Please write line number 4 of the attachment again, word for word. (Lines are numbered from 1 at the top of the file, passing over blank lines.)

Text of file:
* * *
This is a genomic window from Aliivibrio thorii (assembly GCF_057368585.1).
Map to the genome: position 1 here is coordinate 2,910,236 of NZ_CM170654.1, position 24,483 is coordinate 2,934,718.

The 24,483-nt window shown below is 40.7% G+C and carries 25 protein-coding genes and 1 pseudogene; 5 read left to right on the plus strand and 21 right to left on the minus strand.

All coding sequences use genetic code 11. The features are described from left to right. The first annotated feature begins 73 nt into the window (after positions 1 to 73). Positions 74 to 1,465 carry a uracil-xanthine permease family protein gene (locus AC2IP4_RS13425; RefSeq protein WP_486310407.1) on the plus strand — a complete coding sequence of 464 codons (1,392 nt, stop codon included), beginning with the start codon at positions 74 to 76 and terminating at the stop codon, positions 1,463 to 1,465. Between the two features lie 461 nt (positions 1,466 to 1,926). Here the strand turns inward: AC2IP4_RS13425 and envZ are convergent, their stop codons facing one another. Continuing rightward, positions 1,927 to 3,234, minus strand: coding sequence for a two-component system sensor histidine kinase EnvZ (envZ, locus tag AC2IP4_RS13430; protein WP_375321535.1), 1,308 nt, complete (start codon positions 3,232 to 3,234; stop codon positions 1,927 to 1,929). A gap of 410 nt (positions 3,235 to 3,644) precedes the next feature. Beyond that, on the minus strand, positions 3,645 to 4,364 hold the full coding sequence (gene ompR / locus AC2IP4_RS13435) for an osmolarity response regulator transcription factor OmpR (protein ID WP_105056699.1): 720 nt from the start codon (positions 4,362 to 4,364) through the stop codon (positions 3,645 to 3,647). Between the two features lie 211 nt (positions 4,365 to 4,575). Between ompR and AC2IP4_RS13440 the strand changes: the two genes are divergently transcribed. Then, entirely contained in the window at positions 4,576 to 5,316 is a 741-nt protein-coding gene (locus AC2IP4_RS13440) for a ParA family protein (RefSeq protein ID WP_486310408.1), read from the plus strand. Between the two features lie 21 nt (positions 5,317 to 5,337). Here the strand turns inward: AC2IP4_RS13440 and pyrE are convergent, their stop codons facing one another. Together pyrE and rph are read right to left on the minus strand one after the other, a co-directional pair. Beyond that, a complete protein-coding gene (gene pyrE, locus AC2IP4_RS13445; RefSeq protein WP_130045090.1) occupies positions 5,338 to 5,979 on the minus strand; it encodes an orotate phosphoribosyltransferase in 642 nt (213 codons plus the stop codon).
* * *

All coding sequences use genetic code 11. The features are described from left to right. The first annotated feature begins 73 nt into the window (after positions 1 to 73). Positions 74 to 1,465 carry a uracil-xanthine permease family protein gene (locus AC2IP4_RS13425; RefSeq protein WP_486310407.1) on the plus strand — a complete coding sequence of 464 codons (1,392 nt, stop codon included), beginning with the start codon at positions 74 to 76 and terminating at the stop codon, positions 1,463 to 1,465. Between the two features lie 461 nt (positions 1,466 to 1,926). Here the strand turns inward: AC2IP4_RS13425 and envZ are convergent, their stop codons facing one another. Continuing rightward, positions 1,927 to 3,234, minus strand: coding sequence for a two-component system sensor histidine kinase EnvZ (envZ, locus tag AC2IP4_RS13430; protein WP_375321535.1), 1,308 nt, complete (start codon positions 3,232 to 3,234; stop codon positions 1,927 to 1,929). A gap of 410 nt (positions 3,235 to 3,644) precedes the next feature. Beyond that, on the minus strand, positions 3,645 to 4,364 hold the full coding sequence (gene ompR / locus AC2IP4_RS13435) for an osmolarity response regulator transcription factor OmpR (protein ID WP_105056699.1): 720 nt from the start codon (positions 4,362 to 4,364) through the stop codon (positions 3,645 to 3,647). Between the two features lie 211 nt (positions 4,365 to 4,575). Between ompR and AC2IP4_RS13440 the strand changes: the two genes are divergently transcribed. Then, entirely contained in the window at positions 4,576 to 5,316 is a 741-nt protein-coding gene (locus AC2IP4_RS13440) for a ParA family protein (RefSeq protein ID WP_486310408.1), read from the plus strand. Between the two features lie 21 nt (positions 5,317 to 5,337). Here the strand turns inward: AC2IP4_RS13440 and pyrE are convergent, their stop codons facing one another. Together pyrE and rph are read right to left on the minus strand one after the other, a co-directional pair. Beyond that, a complete protein-coding gene (gene pyrE, locus AC2IP4_RS13445; RefSeq protein WP_130045090.1) occupies positions 5,338 to 5,979 on the minus strand; it encodes an orotate phosphoribosyltransferase in 642 nt (213 codons plus the stop codon).